For Cathy and Jo – and the WEA – books are part of a rich mix of experience that shapes people’s lives. A lack of accessible books – and art, music, drama and humanities education – can make ‘culture’ exclusive but it is an important part of education and one of the WEA’s four educational themes. (The others are employability, health and wellbeing and community engagement.) Books trigger all sorts of feelings and can help us to experience life in other places, times and cultures. They let us see the world from other people’s points of view and enrich our experience.

Spreading a message about the delight of getting engrossed in a good book is a positive way of encouraging some reticent readers to improve their literacy skills. Popularising reading for entertainment as a regular part of life is a good way of hooking people to become book lovers. Television’s Richard and Judy have introduced many people to contemporary fiction through their Book Club and it’s interesting to see that BBC Radio 2 has a book club too.

The Quick Read books and the Reading Agency’s Six Book Challenge can be used to enhance ESOL or adult literacy courses to improve reading skills. They can also be used as the basis of book clubs that can include people who are building up their confidence in reading. Group discussion of a book gives readers a chance to practise self-expression and to exchange views. They can learn the important messages that readers interpret books in different ways and that it’s OK not to like a book, even if it’s written by a well-known author.

Adults developing their expertise and self-assurance though reading books that grip them can apply their improving skills in work, community and family settings. They can also learn about other people’s lives and thoughts to broaden their own understanding.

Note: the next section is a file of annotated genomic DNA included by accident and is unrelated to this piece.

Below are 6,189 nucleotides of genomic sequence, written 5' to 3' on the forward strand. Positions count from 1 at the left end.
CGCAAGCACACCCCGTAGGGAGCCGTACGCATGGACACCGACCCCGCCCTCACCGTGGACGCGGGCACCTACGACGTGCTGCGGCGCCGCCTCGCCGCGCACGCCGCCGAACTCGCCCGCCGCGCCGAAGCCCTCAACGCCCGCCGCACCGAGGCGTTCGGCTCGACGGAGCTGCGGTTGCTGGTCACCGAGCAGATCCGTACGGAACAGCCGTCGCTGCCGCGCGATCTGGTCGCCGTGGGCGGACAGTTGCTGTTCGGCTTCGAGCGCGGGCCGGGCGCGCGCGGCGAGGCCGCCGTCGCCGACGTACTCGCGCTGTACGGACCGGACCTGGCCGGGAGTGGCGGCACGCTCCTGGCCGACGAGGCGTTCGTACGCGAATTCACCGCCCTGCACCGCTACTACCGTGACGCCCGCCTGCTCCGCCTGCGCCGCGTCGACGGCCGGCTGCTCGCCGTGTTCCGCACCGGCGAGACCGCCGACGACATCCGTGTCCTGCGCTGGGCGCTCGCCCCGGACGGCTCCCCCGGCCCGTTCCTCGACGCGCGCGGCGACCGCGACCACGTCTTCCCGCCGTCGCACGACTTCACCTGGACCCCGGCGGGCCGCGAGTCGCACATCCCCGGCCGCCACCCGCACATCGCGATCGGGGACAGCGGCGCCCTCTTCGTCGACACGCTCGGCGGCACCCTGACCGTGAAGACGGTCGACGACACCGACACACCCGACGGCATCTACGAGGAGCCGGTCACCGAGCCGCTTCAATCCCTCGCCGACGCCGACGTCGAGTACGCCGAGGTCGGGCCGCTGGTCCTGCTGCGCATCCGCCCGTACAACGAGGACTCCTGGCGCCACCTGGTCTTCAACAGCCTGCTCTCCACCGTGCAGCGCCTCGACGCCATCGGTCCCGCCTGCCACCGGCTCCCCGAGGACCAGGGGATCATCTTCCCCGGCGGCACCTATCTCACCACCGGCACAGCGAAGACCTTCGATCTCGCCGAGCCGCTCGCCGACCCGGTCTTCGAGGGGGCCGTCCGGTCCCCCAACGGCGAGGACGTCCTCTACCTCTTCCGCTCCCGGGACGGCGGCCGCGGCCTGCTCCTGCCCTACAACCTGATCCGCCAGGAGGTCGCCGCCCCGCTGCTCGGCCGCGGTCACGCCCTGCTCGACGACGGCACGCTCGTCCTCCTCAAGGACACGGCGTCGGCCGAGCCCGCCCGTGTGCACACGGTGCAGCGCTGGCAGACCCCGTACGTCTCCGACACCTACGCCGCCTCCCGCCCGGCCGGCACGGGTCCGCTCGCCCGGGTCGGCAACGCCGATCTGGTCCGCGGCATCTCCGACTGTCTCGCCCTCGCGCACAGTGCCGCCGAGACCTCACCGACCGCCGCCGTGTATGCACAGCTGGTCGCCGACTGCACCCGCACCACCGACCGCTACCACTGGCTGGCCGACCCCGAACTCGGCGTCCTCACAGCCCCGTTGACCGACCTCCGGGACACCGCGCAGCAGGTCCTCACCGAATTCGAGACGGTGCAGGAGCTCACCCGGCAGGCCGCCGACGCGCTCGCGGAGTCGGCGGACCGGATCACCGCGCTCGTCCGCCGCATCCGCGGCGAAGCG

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Do you use Quick Reads or the Six Book Challenge in adult education? Have you read any or taken part in the challenge? It would be good to hear your views.

Select Committee’s Inquiry into Adult Literacy and Numeracy

We need to spread the message that the Business, Innovation and Skills Committee has announced a new inquiry into adult literacy and numeracy (but not English for Speakers of Other Languages). This is an important development and an opportunity to contribute to policy on an issue highlighted so starkly in the recent PIAAC report, referred to in earlier blogs. The time for responses is tight so we should let people know about this as soon as we can and encourage responses.
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The Committee has invited written answers to the following questions:
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  • What is the Government currently doing to help adults improve their reading, writing and maths skills ?
  • How can the Government make sure that adults have the right skills that can help them find a job, which in turn will help the country, and more widely?
  • What are the best ways to help adults learn how to read, write and do maths—through formal education providers or in a different way?

This is a chance to show evidence of the difference that adult and community learning makes, together with how and why it works. It’s an opportunity to move the literacy and numeracy debate beyond an important but restricted ‘school-leavers and employers’ discussion.

Reading, writing and maths are functional skills that can help people to find jobs and we know that they also have an impact in other areas of their lives. They are fundamental to each of the WEA’s educational themes – employability, health and wellbeing, community engagement and culture – and we know that adults have many different starting points and initial motivations to get back into learning.

The WEA is enthusiastic about this inquiry and will be submitting a formal response but we also encourage other people to do so. We need a compelling range of collective responses so that more adults can benefit from improving their literacy, numeracy and lives but…

the deadline for the submission of written evidence is Thursday 6 February 2014.

You can find the official link to the inquiry here.